Stateful fun on Heroku

So, Heroku recently announced their new Celadon Cedar stack which is based around Foreman, a new process management gem released by Heroku. You can read more about what those mean in general over on the Heroku documentation, but I’m just going to briefly outline here how easy it is to use the new stack to deploy a long-lived non-web daemon process.

We use XMPP a lot, and increasingly so, and our favourite library for XMPP based apps is Jeff Smick’s excellent Blather. Now, we have the opportunity to deploy Blather based apps to Heroku. OMGWTFYAY!

The process is simple. You create an empty git repository, create a Heroku app on the Cedar stack (heroku create --stack cedar), add some files to the repository and push. Firstly, you’ll need a Gemfile:

source ''

gem 'blather'
gem 'foreman'

Then just run bundle install as usual to get those dependencies. You’ll also need a simple Blather based application (save this as app.rb):

require 'rubygems'
require 'blather/client'


# Auto approve subscription requests
subscription :request? do |s|
  write_to_stream s.approve!

# Echo back what was said
message :chat?, :body do |m|
  say m.from, "You said: #{m.body}"

Here we’re simply defining two callbacks, one to automatically accept roster subscriptions, and another to echo back any messages received. We’re first, though, setting up our bot with a JID and a password, which we’ve done using environment variables here, so lets go ahead and add those:

{10:55}[ruby-1.9.2]~/Desktop/blather-heroku@master✗✗✗ ben% heroku config:add JPASSWORD=somepassword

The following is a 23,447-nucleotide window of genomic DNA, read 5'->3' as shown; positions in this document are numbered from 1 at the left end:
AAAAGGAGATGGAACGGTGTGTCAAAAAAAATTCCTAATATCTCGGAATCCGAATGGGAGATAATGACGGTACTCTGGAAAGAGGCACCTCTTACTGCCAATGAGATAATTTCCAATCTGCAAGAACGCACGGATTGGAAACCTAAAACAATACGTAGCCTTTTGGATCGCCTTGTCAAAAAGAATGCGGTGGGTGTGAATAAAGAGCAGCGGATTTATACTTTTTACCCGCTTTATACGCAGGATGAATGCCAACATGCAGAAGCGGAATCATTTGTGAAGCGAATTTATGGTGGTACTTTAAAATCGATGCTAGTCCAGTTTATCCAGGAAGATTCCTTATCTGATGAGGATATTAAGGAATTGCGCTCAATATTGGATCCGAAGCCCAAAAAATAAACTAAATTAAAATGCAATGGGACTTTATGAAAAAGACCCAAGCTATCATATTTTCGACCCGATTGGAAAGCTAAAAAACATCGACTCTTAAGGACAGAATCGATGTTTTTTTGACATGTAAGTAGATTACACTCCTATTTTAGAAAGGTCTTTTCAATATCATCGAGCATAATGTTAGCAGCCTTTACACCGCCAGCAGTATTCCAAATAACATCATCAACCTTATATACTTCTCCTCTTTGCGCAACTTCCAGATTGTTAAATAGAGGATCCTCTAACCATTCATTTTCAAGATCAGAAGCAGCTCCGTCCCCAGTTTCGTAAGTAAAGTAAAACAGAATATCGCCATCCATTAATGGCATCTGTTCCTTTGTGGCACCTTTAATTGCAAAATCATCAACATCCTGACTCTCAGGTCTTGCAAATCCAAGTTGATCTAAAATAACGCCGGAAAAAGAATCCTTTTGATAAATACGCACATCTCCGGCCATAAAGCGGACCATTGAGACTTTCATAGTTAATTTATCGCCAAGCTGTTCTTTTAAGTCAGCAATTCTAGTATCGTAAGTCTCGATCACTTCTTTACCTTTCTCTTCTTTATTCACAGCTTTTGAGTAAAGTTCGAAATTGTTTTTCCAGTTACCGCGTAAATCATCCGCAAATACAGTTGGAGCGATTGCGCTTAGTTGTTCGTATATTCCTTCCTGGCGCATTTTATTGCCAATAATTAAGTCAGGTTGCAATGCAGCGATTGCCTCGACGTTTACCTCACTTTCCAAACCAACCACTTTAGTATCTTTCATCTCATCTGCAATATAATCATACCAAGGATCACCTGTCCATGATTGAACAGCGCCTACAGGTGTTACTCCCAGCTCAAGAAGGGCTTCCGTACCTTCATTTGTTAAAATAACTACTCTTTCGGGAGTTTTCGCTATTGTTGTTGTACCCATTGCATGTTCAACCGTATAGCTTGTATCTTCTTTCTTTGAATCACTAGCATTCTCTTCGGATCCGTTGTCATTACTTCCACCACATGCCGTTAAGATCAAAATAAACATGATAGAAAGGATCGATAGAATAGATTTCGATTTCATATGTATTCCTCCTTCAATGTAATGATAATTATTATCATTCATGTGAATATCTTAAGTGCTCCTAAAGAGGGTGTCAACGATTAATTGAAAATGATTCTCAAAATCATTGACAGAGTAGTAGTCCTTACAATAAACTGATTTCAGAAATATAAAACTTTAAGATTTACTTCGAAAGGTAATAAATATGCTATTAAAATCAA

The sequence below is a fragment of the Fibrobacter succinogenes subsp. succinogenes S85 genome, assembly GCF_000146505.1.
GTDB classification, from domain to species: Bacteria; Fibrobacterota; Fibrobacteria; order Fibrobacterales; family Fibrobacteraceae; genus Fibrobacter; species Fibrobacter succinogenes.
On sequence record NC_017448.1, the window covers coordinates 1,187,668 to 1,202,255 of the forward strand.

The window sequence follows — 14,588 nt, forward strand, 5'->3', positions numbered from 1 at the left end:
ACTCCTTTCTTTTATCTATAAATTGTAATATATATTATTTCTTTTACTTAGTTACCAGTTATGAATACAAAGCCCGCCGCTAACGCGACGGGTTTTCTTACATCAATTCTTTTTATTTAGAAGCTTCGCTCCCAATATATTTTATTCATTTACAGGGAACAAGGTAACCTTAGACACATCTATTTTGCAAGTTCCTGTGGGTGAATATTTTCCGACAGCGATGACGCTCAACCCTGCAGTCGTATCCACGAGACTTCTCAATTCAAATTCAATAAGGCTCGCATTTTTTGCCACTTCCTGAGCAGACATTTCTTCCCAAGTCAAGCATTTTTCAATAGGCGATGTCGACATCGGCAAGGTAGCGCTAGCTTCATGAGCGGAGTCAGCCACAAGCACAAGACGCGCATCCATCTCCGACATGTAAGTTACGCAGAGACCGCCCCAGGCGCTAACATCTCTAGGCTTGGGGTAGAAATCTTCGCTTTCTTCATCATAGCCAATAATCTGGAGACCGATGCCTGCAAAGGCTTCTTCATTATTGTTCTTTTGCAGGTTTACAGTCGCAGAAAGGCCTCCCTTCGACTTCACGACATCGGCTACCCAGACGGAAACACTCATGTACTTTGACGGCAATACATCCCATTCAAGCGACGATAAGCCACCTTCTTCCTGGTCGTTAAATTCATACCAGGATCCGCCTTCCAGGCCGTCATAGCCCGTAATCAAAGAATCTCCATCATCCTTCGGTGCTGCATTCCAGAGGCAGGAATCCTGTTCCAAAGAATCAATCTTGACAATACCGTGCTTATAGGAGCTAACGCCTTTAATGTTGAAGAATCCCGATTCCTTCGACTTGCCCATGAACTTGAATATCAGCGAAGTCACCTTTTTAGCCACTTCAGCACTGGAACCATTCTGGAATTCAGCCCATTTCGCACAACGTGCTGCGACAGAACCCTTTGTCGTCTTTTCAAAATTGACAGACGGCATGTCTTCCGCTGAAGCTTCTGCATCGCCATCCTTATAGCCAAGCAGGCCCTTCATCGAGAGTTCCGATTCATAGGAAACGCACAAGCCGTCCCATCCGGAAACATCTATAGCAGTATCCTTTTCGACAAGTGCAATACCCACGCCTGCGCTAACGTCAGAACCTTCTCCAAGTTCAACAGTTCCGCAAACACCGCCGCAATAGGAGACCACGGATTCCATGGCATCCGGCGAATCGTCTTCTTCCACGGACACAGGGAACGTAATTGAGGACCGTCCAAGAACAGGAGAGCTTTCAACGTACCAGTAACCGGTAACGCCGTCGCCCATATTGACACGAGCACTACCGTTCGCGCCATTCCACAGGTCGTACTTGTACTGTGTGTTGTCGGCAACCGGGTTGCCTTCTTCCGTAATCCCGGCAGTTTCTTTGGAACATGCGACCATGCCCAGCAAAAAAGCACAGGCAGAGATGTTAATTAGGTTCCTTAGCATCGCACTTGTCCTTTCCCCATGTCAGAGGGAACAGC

Adding config vars:
  JID       =>
  JPASSWORD => somepassword
Restarting app... done, v3.

Simple. Now comes the important part: the Procfile definition needed to start up our app. This really couldn’t be any simpler. Simply add the following to a file named Procfile and commit it to your git repository.

bot: bundle exec ruby app.rb -D

We are able to define arbitrary process classes (here ‘bot’) and run arbitrary commands. We’ve added a -D option here to instruct blather to log at the debug level.

So, we’re all set. We now have 4 files (app.rb, Gemfile, Gemfile.lock and Procfile) which we simply commit to our repository and then do git push heroku master. Since we’ve defined a new process class, we’ll need to instruct Heroku to scale appropriately. This is as simple as heroku ps:scale bot=1, and then our bot will start up. Send it a message, and magic happens!

If anyone cares to recreate this, you will actually notice the bot being disconnected periodically, because uses the XMPP Ping specification as a keep-alive, and we’re not responding, but that’s really besides the point here. The point is that Heroku, long the leader in Ruby-based web application hosting (at least for ease of deployment) now has a stack that is flexible enough to do many more interesting things. They even now have a real node.js offering. What more could you want?

Keep your eyes peeled for more exciting developments in this direction. I’m looking at you, Adhearsion

Ben Langfeld 02 June 2011 Liverpool, England